There have been quite a few letters to the editor in response my letter a few weeks ago, which was written to refute a letter titled “Homosexuals choose not to follow God’s word.” Now they’ve published my response to the responses:
Jesus taught us to love human beings
In the letter to the editor “The Bible is clear on marriage” (Sept. 2), Marcus Eugene Atkinson refers to the unchanging “principles” about marriage that he believes are in the Bible. Although this argument is frequently made, its tireless repetition does not make it any less false. For example, on Wednesday, Aug. 31, presidential candidate Rick Santorum appeared on Piers Morgan’s show on CNN and referred to “eternal truths” to justify a similar opposition to same-sex marriage. In contrast to Mr. Atkinson’s unchanging principles or Mr. Santorum’s eternal truths, a close reading of the Bible reveals a much more complex record on marriage.
Perhaps the easiest refutation of the position that the Bible has an unchanging position of promoting marriage as only between “one woman and one man” is the numerous examples of polygamy. To list only two examples, Exodus 21:10 says, “If he takes another wife to himself, he shall not diminish the food, clothing, or marital rights of the first wife.” Similarly, Deuteronomy 21:15-17 discusses the ethical dilemma that can happen, “If a man has two wives, and he loves one but not the other.”
The New Testament in many ways also opposes the so-called “traditional nuclear family,” which, a cursory survey of history can show, is far less “traditional” than is often admitted. Jesus’ teachings call us to look beyond our biological family and “love your neighbor as yourself.” Jesus’ teachings likewise call us to look beyond our ideological tribes to see that God is often working through the unlikeliest of people. The surprise ending that the religious leaders of one’s own tribe would fail to help a stranger in need, but that the same person in need would be helped by a member of a hated nearby tribe is the point of “The Parable of the Good Samaritan” (Luke 10:25-37). This story could be profitably retold today as “The Parable of the Good Homosexual” or “The Parable of the Illegal Alien.”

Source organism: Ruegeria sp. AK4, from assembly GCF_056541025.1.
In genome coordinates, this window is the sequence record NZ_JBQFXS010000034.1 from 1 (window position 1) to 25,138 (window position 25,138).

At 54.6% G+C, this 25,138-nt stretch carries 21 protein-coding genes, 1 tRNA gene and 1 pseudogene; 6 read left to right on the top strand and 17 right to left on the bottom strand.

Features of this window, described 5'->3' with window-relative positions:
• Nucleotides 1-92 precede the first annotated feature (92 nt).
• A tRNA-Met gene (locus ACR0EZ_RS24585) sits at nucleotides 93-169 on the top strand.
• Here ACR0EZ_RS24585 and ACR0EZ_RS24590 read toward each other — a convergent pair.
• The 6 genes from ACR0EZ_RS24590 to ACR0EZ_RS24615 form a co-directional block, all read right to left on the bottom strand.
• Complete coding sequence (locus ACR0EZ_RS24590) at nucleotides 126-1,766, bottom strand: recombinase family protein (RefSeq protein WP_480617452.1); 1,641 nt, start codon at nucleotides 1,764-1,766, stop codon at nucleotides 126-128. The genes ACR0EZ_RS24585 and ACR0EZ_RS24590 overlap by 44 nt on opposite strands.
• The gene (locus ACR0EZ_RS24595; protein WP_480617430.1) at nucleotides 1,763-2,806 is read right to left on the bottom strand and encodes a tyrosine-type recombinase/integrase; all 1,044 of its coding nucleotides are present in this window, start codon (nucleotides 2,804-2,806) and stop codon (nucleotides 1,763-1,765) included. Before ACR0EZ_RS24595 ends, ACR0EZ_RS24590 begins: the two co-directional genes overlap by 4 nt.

To reiterate, my point is not to be anti-family (full disclosure: I am happily married). Instead, my point is that the Bible is a large, complex book, and we should be suspect whenever anyone claims that the Bible has one clear position about almost anything, especially a subject as complicated as human sexuality. In contrast, myself and many other progressive Christians propose that we should read the Bible the way Jesus read his own Bible. Jesus looked at all the commandments in the Hebrew Bible, and chose to emphasize that the two greatest commandments are to “love God” and to “love neighbor” (Mark 12:29-31; Matthew 22:36-40; Luke 10:25-28; John 13:34; Romans 13:9). Compelling two consenting adults with same-sex attraction to a life of guilt-induced celibacy does not increase the love of God and neighbor. Church teachings that result in horrifying numbers of suicides among gay and lesbian teenagers do not increase the love of God and neighbor. I pray that one day all the well-meaning religious opponents of same-sex relationships will come to see that their fears and anxieties about lesbian, gay, bisexual and transgender folk are unfounded, unnecessary and, perhaps most tragically, unChristian.
For those who are interested in exploring liberating ways of reading the Bible in the 21st century, I will be teaching a course titled, “How to Read the Bible: A Guide to Scripture, Then and Now” at the Northeast Community Center in Chesapeake Beach on Tuesdays this fall at 6:30 p.m. The class is free, and I receive no financial payment for this work. Anyone is welcome to join the class at anytime. The class is an invitation to learn how to interpret the Bible, in all its complexity, for yourself.